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Epilepsia. 2004 Oct;45(10):1210-8.

Epilepsy and synaptic reorganization in a perinatal rat model of hypoxia-ischemia.

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Department of Biomedical Sciences, Section of Anatomy and Neurobiology, Colorado State University, Fort Collins, Colorado 80523, USA.



One of the potential consequences of perinatal hypoxia-ischemia (H-I) is the development of epilepsy, and synaptic reorganization in the hippocampus has been associated with epilepsy after an injury. We tested the hypothesis that perinatal H-I will induce spontaneous motor seizures, hippocampal lesions, and synaptic reorganization in the dentate gyrus.


The right common carotid artery of 7-day-old rats was permanently ligated, and the rats were placed for 120 min into a chamber filled with 8% oxygen (37 degrees C). Animals were directly observed for chronic motor seizures for 7 to 24 months after the H-I insult.


Nearly half of the rats (i.e., eight of 20) were seen to have spontaneous motor seizures after the H-I injury. The ipsilateral hippocampi from both the rats with seizures and the rats not seen to have seizures had hippocampal lesions and increased amounts of Timm stain in the inner molecular layer (IML) compared with controls. The contralateral hippocampi from the rats with seizures, but not the hippocampi from the rats not seen to have seizures, had significantly increased amounts of Timm stain in the IML.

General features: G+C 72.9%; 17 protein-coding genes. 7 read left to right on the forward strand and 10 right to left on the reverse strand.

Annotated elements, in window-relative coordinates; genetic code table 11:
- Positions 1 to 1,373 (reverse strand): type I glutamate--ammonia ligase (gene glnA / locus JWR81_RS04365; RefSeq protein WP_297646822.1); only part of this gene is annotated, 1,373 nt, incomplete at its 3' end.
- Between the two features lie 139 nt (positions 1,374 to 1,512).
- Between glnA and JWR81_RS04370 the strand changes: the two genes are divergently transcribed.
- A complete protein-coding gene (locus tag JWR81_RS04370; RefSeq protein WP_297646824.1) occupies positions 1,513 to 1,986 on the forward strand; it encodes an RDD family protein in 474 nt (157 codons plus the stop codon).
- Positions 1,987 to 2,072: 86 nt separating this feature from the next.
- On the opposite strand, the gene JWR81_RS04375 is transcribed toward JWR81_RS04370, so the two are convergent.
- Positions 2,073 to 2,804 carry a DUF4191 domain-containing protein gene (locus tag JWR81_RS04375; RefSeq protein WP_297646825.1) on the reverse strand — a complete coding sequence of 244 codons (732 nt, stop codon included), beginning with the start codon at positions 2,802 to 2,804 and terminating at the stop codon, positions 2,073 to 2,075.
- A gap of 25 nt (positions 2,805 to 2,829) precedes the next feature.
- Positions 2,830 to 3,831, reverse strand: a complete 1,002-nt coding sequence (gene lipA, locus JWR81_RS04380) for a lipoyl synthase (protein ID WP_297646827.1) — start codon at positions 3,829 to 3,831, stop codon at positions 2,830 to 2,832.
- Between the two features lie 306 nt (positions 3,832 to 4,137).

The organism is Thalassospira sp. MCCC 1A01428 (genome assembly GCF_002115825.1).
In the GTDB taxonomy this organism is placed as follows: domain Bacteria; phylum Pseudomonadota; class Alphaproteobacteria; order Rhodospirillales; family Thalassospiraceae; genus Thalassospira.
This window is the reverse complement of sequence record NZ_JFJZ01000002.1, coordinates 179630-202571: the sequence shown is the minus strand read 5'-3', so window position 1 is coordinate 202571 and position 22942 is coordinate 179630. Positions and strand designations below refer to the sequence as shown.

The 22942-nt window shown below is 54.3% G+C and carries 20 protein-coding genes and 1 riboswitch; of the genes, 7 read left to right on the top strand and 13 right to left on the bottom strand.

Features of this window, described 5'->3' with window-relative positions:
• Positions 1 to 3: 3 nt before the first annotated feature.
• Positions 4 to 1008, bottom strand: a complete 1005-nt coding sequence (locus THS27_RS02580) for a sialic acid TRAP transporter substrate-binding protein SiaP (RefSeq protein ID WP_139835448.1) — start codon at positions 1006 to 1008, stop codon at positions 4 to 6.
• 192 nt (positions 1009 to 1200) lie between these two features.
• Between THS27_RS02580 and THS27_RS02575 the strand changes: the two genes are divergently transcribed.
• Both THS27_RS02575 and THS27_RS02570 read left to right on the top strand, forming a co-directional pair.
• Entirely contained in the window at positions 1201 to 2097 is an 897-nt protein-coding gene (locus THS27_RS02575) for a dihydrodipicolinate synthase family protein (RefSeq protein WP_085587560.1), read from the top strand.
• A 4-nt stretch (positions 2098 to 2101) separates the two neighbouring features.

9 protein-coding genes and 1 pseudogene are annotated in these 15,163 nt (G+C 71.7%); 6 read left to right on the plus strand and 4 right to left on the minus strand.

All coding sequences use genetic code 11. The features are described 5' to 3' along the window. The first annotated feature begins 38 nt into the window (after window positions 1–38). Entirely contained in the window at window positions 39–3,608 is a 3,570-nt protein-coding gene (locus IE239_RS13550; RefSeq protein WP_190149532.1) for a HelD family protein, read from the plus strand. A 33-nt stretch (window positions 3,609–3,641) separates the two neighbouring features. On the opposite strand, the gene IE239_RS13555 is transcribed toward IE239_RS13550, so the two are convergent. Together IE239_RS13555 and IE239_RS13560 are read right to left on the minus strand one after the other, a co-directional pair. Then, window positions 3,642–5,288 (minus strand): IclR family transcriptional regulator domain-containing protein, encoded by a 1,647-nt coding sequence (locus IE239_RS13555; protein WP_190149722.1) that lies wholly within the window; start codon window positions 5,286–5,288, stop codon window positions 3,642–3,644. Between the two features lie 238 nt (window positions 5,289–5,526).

These results suggest that perinatal H-I can induce epilepsy, ipsilateral hippocampal lesions, and mossy fiber sprouting in the lesioned and contralateral hippocampus.

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